James Cameron Wins 'Avatar' Theft Lawsuit

34 REP DEALS James Cameron H

During the year of discussions that led to Disney announcing a deal Sept. 20 to bring "Avatar" to its theme parks, director James Cameron and producer Jon Landau were adamant that the highest-grossing film of all time not be turned into just another movie-inspired ride.

James Cameron and his Lightstorm Entertainment have prevailed in a lawsuit brought by a man who claimed his ideas were stolen for the blockbuster film Avatar.

Gerald Morawski sued in December 2011, claiming breach of contract, fraud and negligent misrepresentation. He met Cameron in 1991 and sold the famous director four items of artwork. The plaintiff asserted that during this time, he pitched a film project entitled Guardians of Eden, about an epic struggle taking place between evil mining interests that would destroy the planet to satisfy their greed and an indigenous tribe that lives at one with its rainforest environment.

Morawski alleged that he signed a nondisclosure agreement and that the contract expressly provided that he would retain his original ideas. The plaintiff demanded compensation for the ideas he allegedly shared.

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But in a 33-page summary judgment order, U.S. District Court Judge Margaret Morrow says that "because the undisputed evidence demonstrates that Cameron independently created Avatar and did not breach the Agreement, Morawski cannot demonstrate that he suffered damage as the result of misappropriation of his ideas or that he incurred costs in reliance on defendants' promise."

Read the full decision here.

Morawski's lawsuit was one of many filed by individuals alleging to have authored works appropriated for Avatar.

Cameron has adamantly denied that he has used ideas shared by any of these plaintiffs. In defense of the claims brought by Morawski, the filmmaker submitted an extraordinary 45-page sworn declaration that details how he came up with Avatar, its themes and some hint about where Avatar is going in two sequels. The testimony spans more than five decades of Cameron's life.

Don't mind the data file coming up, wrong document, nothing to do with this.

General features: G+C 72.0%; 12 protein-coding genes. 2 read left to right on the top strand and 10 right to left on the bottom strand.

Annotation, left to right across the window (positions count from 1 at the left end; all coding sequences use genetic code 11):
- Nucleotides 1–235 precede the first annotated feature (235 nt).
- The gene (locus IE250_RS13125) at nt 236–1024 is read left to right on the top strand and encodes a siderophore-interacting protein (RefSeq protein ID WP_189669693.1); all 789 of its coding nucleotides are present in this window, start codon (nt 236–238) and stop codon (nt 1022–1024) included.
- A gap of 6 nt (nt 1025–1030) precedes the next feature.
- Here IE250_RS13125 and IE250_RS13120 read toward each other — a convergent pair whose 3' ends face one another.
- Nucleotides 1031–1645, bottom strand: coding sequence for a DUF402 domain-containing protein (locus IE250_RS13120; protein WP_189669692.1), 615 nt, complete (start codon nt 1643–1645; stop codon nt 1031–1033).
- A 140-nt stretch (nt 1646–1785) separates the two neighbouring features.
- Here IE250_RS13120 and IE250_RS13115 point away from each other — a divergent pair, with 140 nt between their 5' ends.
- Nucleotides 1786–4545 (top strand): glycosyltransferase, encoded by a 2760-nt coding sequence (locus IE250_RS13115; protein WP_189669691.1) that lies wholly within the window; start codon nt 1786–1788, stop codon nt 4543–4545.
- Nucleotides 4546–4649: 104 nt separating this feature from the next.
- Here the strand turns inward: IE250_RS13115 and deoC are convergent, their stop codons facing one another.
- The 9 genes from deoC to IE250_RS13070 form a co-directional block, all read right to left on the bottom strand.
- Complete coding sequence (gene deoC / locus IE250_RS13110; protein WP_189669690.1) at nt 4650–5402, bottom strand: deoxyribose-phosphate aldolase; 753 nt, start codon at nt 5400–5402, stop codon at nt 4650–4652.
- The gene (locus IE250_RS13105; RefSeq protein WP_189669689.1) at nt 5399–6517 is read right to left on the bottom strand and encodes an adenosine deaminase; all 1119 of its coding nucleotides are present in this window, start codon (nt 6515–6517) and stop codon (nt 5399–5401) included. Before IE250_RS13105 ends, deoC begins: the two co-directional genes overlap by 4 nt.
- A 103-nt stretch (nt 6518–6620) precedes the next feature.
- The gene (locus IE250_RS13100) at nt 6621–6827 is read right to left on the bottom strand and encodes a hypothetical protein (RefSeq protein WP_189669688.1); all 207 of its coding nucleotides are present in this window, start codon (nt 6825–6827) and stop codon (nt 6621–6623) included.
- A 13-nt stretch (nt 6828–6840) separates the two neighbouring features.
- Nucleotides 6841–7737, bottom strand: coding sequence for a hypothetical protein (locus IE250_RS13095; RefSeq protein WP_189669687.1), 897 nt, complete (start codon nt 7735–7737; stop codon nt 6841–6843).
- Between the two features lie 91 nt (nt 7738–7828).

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Morawski might have gotten a bit further than a few of the other lawsuits already dismissed because he showed personal contact with Cameron and various Lightstorm employees.

In December 1991, for instance, Morawski had two meetings with Lightstorm employees during which notes were taken. Later that month, Lightstorm's then-president Larry Kasanoff told Morawski that the company was unable to take a development option on Guardians of Eden.

Four years later, Cameron wrote a lengthy "scripment" on Avatar and delivered it to 20th Century Fox in 1996. Cameron says he waited more than a decade to shoot the movie because the technology wasn't yet ready to develop the film as he intended.

The judge entertained Morawski's lawsuit for more than a year -- and even ordered Cameron and Fox to share financials on Avatar in the discovery phase-- but ultimately decided in Cameron's favor.

"Upon reviewing Cameron's earlier works, it is evident that each element of Avatar that was allegedly taken from Guardians of Eden was independently created by Cameron prior to his meetings with Morawski," says the ruling.

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Cameron isn't entirely finished contending with idea theft lawsuits on Avatar.

The most pressing case comes from Eric Ryder, who filed a lawsuit in Los Angeles Superior Court claiming that in 1999, he wrote a story called K.R.Z. 2068, about a corporation's colonization, and worked on it for two years at the request of Lightstorm. A judge recently ruled that Cameron had to turn over scripts for Avatar to Ryder. Cameron says that he never met Ryder and asserts again that Avatar is his own independent creation.

E-mail: eriq.gardner@thr.com; Twitter: @eriqgardner